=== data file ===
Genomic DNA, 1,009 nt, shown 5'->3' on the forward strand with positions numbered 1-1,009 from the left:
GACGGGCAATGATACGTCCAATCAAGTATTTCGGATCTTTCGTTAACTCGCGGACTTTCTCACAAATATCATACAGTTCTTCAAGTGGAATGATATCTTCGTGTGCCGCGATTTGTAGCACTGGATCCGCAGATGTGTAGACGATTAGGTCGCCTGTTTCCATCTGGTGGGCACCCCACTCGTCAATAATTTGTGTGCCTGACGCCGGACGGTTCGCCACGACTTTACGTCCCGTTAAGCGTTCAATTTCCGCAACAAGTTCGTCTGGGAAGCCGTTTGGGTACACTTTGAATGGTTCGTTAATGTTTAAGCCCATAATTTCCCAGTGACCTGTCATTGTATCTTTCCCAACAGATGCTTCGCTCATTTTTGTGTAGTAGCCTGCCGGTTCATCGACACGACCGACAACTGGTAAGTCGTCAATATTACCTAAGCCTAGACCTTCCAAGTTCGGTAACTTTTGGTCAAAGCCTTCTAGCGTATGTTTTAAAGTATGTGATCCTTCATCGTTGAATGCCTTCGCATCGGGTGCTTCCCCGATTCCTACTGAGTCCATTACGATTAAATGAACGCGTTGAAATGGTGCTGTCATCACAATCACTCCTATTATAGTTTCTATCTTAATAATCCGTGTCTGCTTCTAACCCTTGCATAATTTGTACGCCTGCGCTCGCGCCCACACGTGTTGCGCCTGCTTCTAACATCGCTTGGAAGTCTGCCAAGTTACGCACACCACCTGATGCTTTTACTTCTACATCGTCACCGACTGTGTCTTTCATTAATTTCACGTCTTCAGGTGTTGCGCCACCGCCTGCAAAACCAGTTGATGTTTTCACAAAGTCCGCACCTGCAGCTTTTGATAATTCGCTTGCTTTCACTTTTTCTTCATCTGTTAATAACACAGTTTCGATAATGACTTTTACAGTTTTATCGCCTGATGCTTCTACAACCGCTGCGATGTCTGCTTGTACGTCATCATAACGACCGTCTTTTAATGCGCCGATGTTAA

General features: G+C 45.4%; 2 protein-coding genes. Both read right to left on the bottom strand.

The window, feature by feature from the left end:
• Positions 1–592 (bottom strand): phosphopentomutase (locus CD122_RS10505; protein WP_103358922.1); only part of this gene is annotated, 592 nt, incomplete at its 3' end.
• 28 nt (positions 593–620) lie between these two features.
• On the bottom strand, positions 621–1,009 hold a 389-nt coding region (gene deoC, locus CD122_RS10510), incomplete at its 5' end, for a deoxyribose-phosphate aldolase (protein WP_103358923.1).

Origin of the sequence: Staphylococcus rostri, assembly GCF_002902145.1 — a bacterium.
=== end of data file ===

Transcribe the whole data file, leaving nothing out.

Genomic DNA, 1,009 nt, shown 5'->3' on the forward strand with positions numbered 1-1,009 from the left:
GACGGGCAATGATACGTCCAATCAAGTATTTCGGATCTTTCGTTAACTCGCGGACTTTCTCACAAATATCATACAGTTCTTCAAGTGGAATGATATCTTCGTGTGCCGCGATTTGTAGCACTGGATCCGCAGATGTGTAGACGATTAGGTCGCCTGTTTCCATCTGGTGGGCACCCCACTCGTCAATAATTTGTGTGCCTGACGCCGGACGGTTCGCCACGACTTTACGTCCCGTTAAGCGTTCAATTTCCGCAACAAGTTCGTCTGGGAAGCCGTTTGGGTACACTTTGAATGGTTCGTTAATGTTTAAGCCCATAATTTCCCAGTGACCTGTCATTGTATCTTTCCCAACAGATGCTTCGCTCATTTTTGTGTAGTAGCCTGCCGGTTCATCGACACGACCGACAACTGGTAAGTCGTCAATATTACCTAAGCCTAGACCTTCCAAGTTCGGTAACTTTTGGTCAAAGCCTTCTAGCGTATGTTTTAAAGTATGTGATCCTTCATCGTTGAATGCCTTCGCATCGGGTGCTTCCCCGATTCCTACTGAGTCCATTACGATTAAATGAACGCGTTGAAATGGTGCTGTCATCACAATCACTCCTATTATAGTTTCTATCTTAATAATCCGTGTCTGCTTCTAACCCTTGCATAATTTGTACGCCTGCGCTCGCGCCCACACGTGTTGCGCCTGCTTCTAACATCGCTTGGAAGTCTGCCAAGTTACGCACACCACCTGATGCTTTTACTTCTACATCGTCACCGACTGTGTCTTTCATTAATTTCACGTCTTCAGGTGTTGCGCCACCGCCTGCAAAACCAGTTGATGTTTTCACAAAGTCCGCACCTGCAGCTTTTGATAATTCGCTTGCTTTCACTTTTTCTTCATCTGTTAATAACACAGTTTCGATAATGACTTTTACAGTTTTATCGCCTGATGCTTCTACAACCGCTGCGATGTCTGCTTGTACGTCATCATAACGACCGTCTTTTAATGCGCCGATGTTAA

General features: G+C 45.4%; 2 protein-coding genes. Both read right to left on the bottom strand.

The window, feature by feature from the left end:
• Positions 1–592 (bottom strand): phosphopentomutase (locus CD122_RS10505; protein WP_103358922.1); only part of this gene is annotated, 592 nt, incomplete at its 3' end.
• 28 nt (positions 593–620) lie between these two features.
• On the bottom strand, positions 621–1,009 hold a 389-nt coding region (gene deoC, locus CD122_RS10510), incomplete at its 5' end, for a deoxyribose-phosphate aldolase (protein WP_103358923.1).

Origin of the sequence: Staphylococcus rostri, assembly GCF_002902145.1 — a bacterium.